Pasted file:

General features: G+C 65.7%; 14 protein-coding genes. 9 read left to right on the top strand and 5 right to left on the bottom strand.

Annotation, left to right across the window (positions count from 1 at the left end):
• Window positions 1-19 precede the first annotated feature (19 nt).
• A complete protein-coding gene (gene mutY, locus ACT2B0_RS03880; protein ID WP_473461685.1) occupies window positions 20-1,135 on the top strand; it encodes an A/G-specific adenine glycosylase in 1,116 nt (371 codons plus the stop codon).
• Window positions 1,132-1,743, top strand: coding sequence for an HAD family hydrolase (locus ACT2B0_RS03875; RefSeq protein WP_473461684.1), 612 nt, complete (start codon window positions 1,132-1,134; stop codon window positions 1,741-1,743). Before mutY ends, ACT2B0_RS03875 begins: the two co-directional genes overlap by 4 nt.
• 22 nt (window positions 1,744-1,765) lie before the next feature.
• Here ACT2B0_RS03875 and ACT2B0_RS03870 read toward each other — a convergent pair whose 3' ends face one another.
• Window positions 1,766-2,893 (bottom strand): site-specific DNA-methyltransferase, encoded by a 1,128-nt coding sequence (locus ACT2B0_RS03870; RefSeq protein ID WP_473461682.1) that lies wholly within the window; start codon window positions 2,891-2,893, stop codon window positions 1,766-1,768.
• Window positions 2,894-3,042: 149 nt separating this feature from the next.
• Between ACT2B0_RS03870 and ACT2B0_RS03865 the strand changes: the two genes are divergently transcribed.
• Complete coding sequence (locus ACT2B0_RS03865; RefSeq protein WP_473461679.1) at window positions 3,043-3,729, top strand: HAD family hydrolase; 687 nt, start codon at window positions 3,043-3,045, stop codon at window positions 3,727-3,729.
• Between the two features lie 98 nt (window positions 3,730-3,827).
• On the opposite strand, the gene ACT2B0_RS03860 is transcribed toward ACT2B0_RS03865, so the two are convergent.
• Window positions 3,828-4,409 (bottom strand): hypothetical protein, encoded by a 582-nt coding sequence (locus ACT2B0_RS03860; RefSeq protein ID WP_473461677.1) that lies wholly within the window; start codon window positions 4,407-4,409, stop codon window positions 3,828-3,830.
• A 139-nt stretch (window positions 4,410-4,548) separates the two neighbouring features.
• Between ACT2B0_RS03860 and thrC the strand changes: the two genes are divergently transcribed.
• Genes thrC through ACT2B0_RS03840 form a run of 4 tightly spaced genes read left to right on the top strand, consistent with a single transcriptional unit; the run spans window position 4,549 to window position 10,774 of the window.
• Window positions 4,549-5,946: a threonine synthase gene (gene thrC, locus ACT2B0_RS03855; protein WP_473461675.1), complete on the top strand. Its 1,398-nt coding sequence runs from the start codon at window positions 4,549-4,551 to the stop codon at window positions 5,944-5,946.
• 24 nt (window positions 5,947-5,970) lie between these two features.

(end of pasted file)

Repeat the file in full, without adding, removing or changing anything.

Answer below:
General features: G+C 65.7%; 14 protein-coding genes. 9 read left to right on the top strand and 5 right to left on the bottom strand.

Annotation, left to right across the window (positions count from 1 at the left end):
• Window positions 1-19 precede the first annotated feature (19 nt).
• A complete protein-coding gene (gene mutY, locus ACT2B0_RS03880; protein ID WP_473461685.1) occupies window positions 20-1,135 on the top strand; it encodes an A/G-specific adenine glycosylase in 1,116 nt (371 codons plus the stop codon).
• Window positions 1,132-1,743, top strand: coding sequence for an HAD family hydrolase (locus ACT2B0_RS03875; RefSeq protein WP_473461684.1), 612 nt, complete (start codon window positions 1,132-1,134; stop codon window positions 1,741-1,743). Before mutY ends, ACT2B0_RS03875 begins: the two co-directional genes overlap by 4 nt.
• 22 nt (window positions 1,744-1,765) lie before the next feature.
• Here ACT2B0_RS03875 and ACT2B0_RS03870 read toward each other — a convergent pair whose 3' ends face one another.
• Window positions 1,766-2,893 (bottom strand): site-specific DNA-methyltransferase, encoded by a 1,128-nt coding sequence (locus ACT2B0_RS03870; RefSeq protein ID WP_473461682.1) that lies wholly within the window; start codon window positions 2,891-2,893, stop codon window positions 1,766-1,768.
• Window positions 2,894-3,042: 149 nt separating this feature from the next.
• Between ACT2B0_RS03870 and ACT2B0_RS03865 the strand changes: the two genes are divergently transcribed.
• Complete coding sequence (locus ACT2B0_RS03865; RefSeq protein WP_473461679.1) at window positions 3,043-3,729, top strand: HAD family hydrolase; 687 nt, start codon at window positions 3,043-3,045, stop codon at window positions 3,727-3,729.
• Between the two features lie 98 nt (window positions 3,730-3,827).
• On the opposite strand, the gene ACT2B0_RS03860 is transcribed toward ACT2B0_RS03865, so the two are convergent.
• Window positions 3,828-4,409 (bottom strand): hypothetical protein, encoded by a 582-nt coding sequence (locus ACT2B0_RS03860; RefSeq protein ID WP_473461677.1) that lies wholly within the window; start codon window positions 4,407-4,409, stop codon window positions 3,828-3,830.
• A 139-nt stretch (window positions 4,410-4,548) separates the two neighbouring features.
• Between ACT2B0_RS03860 and thrC the strand changes: the two genes are divergently transcribed.
• Genes thrC through ACT2B0_RS03840 form a run of 4 tightly spaced genes read left to right on the top strand, consistent with a single transcriptional unit; the run spans window position 4,549 to window position 10,774 of the window.
• Window positions 4,549-5,946: a threonine synthase gene (gene thrC, locus ACT2B0_RS03855; protein WP_473461675.1), complete on the top strand. Its 1,398-nt coding sequence runs from the start codon at window positions 4,549-4,551 to the stop codon at window positions 5,944-5,946.
• 24 nt (window positions 5,947-5,970) lie between these two features.